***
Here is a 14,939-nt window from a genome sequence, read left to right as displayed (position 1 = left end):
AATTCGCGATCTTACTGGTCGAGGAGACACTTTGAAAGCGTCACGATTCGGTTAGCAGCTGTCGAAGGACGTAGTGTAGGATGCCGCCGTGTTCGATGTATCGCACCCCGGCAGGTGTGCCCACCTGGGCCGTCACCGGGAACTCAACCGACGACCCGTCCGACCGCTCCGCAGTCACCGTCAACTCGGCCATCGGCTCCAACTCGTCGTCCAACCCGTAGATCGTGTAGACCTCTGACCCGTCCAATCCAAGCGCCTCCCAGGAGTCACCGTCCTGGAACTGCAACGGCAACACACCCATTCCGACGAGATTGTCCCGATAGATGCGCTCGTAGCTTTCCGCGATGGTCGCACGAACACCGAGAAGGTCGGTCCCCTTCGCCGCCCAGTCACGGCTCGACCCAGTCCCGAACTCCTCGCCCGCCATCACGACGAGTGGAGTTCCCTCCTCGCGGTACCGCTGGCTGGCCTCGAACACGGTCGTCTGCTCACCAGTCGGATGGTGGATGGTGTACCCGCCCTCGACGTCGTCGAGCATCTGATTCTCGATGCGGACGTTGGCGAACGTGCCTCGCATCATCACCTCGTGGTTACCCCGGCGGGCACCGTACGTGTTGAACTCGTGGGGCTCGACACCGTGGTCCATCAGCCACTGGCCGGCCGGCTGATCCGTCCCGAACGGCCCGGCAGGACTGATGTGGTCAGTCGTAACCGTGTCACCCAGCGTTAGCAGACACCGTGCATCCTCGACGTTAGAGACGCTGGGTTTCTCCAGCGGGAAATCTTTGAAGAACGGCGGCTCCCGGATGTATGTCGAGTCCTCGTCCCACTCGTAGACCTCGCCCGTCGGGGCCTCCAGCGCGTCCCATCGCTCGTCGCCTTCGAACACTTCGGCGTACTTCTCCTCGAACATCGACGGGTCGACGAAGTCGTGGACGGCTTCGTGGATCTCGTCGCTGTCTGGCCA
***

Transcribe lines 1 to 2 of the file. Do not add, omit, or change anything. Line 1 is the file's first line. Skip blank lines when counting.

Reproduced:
Here is a 14,939-nt window from a genome sequence, read left to right as displayed (position 1 = left end):
AATTCGCGATCTTACTGGTCGAGGAGACACTTTGAAAGCGTCACGATTCGGTTAGCAGCTGTCGAAGGACGTAGTGTAGGATGCCGCCGTGTTCGATGTATCGCACCCCGGCAGGTGTGCCCACCTGGGCCGTCACCGGGAACTCAACCGACGACCCGTCCGACCGCTCCGCAGTCACCGTCAACTCGGCCATCGGCTCCAACTCGTCGTCCAACCCGTAGATCGTGTAGACCTCTGACCCGTCCAATCCAAGCGCCTCCCAGGAGTCACCGTCCTGGAACTGCAACGGCAACACACCCATTCCGACGAGATTGTCCCGATAGATGCGCTCGTAGCTTTCCGCGATGGTCGCACGAACACCGAGAAGGTCGGTCCCCTTCGCCGCCCAGTCACGGCTCGACCCAGTCCCGAACTCCTCGCCCGCCATCACGACGAGTGGAGTTCCCTCCTCGCGGTACCGCTGGCTGGCCTCGAACACGGTCGTCTGCTCACCAGTCGGATGGTGGATGGTGTACCCGCCCTCGACGTCGTCGAGCATCTGATTCTCGATGCGGACGTTGGCGAACGTGCCTCGCATCATCACCTCGTGGTTACCCCGGCGGGCACCGTACGTGTTGAACTCGTGGGGCTCGACACCGTGGTCCATCAGCCACTGGCCGGCCGGCTGATCCGTCCCGAACGGCCCGGCAGGACTGATGTGGTCAGTCGTAACCGTGTCACCCAGCGTTAGCAGACACCGTGCATCCTCGACGTTAGAGACGCTGGGTTTCTCCAGCGGGAAATCTTTGAAGAACGGCGGCTCCCGGATGTATGTCGAGTCCTCGTCCCACTCGTAGACCTCGCCCGTCGGGGCCTCCAGCGCGTCCCATCGCTCGTCGCCTTCGAACACTTCGGCGTACTTCTCCTCGAACATCGACGGGTCGACGAAGTCGTGGACGGCTTCGTGGATCTCGTCGCTGTCTGGCCA